Improved protection, empowerment of Kunduz women aim of UN-backed TV event

5 Jul 2016

Improved protection, empowerment of Kunduz women aim of UN-backed TV event

KUNDUZ - The greater protection and empowerment of Afghan women was the topic of a televised panel discussion that reached an estimated quarter of a million people in north-eastern Kunduz province.

With a lively panel consisting of a religious scholar, a women’s rights activist and two civil society representatives, the discussion covered a range of rights issues and was broadcast on local Khawar TV, Radio Khawar and Radio Shabnam.

The roundtable was set up to raise awareness about the protection of women’s rights, to encourage communities to do their part in advancing the rights of women and to urge women and girls to participate more in the country’s social and political processes.

Panelist and women’s activist Gita Bashardood highlighted women’s achievements and progress in Kunduz during the past 15 years. The fall of Kunduz city to insurgents last year, however, along with ongoing conflict and insecurity, has left Kunduz women facing new challenges.

Following the Taliban’s entry into Kunduz city in late September 2015, many civilians including women and children were killed or wounded, while thousands of people fled the city. Media outlets – many of which had women staff – were looted and burned. While the city quickly returned to government control, insecurity in the province continues.

More generally in Afghanistan, women remain the most vulnerable segment of Afghan society. They are subject to harmful traditional practices such as underage marriage, forced marriage and honour killings.

Panelist and religious scholar Sakhidad Khalili spoke about the dignity of women as human beings, and explained the role of religious leaders in fighting violence against women.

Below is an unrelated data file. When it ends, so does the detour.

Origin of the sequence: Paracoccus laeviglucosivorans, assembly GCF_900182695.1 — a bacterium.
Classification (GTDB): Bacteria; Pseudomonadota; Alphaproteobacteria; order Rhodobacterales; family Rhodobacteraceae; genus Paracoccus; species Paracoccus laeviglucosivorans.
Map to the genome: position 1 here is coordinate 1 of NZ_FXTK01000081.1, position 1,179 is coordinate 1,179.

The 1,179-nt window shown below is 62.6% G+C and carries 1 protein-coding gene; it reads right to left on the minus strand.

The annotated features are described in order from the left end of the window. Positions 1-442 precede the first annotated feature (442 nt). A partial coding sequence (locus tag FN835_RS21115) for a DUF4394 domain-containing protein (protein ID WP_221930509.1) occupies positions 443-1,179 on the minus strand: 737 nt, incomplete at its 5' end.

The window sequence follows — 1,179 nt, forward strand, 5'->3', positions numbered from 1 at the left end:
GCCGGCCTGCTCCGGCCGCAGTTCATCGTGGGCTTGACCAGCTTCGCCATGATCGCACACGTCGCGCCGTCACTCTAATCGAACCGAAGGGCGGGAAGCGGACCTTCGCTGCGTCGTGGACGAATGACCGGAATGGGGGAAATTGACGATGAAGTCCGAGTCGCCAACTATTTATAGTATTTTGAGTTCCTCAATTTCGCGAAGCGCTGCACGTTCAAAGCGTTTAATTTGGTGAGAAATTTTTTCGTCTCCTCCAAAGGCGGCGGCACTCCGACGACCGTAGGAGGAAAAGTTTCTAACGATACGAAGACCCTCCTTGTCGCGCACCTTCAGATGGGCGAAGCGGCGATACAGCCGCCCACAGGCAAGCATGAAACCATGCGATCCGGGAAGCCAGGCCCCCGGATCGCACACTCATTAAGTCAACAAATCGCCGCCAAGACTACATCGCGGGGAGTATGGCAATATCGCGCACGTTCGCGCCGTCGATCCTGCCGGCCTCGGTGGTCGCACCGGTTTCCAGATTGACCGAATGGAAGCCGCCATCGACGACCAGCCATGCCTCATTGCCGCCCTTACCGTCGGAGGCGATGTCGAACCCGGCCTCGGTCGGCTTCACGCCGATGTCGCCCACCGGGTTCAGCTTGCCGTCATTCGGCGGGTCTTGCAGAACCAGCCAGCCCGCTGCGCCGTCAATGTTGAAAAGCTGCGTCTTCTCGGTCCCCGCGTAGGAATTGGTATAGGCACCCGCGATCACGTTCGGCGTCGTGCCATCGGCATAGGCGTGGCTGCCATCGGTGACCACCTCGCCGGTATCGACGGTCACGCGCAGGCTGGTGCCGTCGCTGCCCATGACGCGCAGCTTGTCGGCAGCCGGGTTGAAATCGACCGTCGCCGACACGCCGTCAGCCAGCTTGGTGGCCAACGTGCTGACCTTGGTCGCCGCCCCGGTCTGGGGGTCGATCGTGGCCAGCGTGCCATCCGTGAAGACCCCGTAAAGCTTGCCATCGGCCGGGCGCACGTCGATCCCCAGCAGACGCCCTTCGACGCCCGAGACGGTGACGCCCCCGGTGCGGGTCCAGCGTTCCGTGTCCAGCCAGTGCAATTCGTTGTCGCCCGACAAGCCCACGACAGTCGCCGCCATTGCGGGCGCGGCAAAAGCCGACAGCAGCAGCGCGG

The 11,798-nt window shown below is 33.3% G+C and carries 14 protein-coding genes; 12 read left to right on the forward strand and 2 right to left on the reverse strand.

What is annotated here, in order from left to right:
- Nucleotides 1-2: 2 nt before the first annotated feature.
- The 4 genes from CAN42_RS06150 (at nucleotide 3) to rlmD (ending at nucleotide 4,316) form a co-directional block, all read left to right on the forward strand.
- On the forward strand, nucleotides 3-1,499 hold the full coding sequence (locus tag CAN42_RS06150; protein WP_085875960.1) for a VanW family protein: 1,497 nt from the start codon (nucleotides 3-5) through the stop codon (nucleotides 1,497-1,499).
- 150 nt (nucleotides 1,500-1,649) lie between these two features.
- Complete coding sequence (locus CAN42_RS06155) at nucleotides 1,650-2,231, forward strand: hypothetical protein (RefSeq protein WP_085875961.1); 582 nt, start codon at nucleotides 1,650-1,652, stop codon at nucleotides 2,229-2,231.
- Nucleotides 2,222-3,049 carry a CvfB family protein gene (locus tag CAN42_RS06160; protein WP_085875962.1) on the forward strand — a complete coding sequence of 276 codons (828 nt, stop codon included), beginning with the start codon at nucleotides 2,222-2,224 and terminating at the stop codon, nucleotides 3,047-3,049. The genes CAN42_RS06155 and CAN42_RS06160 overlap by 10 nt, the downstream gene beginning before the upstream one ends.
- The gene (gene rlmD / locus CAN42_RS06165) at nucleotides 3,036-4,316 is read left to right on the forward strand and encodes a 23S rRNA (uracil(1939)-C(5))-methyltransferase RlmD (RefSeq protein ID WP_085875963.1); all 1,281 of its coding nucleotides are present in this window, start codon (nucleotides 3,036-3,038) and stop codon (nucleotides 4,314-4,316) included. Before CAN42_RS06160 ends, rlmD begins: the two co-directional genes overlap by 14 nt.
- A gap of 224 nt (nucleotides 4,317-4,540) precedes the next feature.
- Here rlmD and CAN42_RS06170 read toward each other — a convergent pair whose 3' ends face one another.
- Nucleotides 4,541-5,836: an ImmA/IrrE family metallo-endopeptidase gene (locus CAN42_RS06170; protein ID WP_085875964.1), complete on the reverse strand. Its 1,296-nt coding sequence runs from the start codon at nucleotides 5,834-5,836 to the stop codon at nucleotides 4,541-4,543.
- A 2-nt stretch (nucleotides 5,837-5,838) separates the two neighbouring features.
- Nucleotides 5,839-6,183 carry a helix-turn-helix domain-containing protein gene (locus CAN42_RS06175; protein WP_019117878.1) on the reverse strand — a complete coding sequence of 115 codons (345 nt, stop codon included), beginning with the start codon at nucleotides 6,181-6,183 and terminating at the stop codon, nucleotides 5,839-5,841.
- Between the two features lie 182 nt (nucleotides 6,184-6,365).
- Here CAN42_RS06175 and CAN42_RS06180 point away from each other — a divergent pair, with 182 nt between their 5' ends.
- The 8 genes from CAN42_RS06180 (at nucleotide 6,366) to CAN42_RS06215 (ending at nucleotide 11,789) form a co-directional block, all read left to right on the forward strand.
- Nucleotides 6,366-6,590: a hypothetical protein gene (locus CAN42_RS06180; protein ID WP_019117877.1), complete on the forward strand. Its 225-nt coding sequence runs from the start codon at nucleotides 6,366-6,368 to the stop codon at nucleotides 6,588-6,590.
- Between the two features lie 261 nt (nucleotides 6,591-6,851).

“One task of religious scholars is to deliver Islamic values, principles and messages to the people,” said Mr. Khalili. “One of these values is a culture of non-violence, particularly non-violence against women.”

UNAMA’s latest report on the implementation of the Elimination of Violence against Women (EVAW) law found that Afghan authorities registered more cases of violence against women but prosecutions and convictions under the law remained low, with most cases settled by mediation.

Enacted in 2009 through a Presidential decree, the EVAW law criminalizes acts of violence against women and harmful practices including child marriage, forced marriage, forced self-immolation, baad (giving away a woman or girl to settle a dispute) and 18 other acts of violence against women including rape and beating. It also specifies punishment for perpetrators.

UNAMA is mandated to support the Afghan Government and the people of Afghanistan as a political mission that provides good offices; promotes coherent development support by the international community; supports the process of peace and reconciliation; monitors and promotes human rights and the protection of civilians in armed conflict; promotes good governance; and encourages regional cooperation.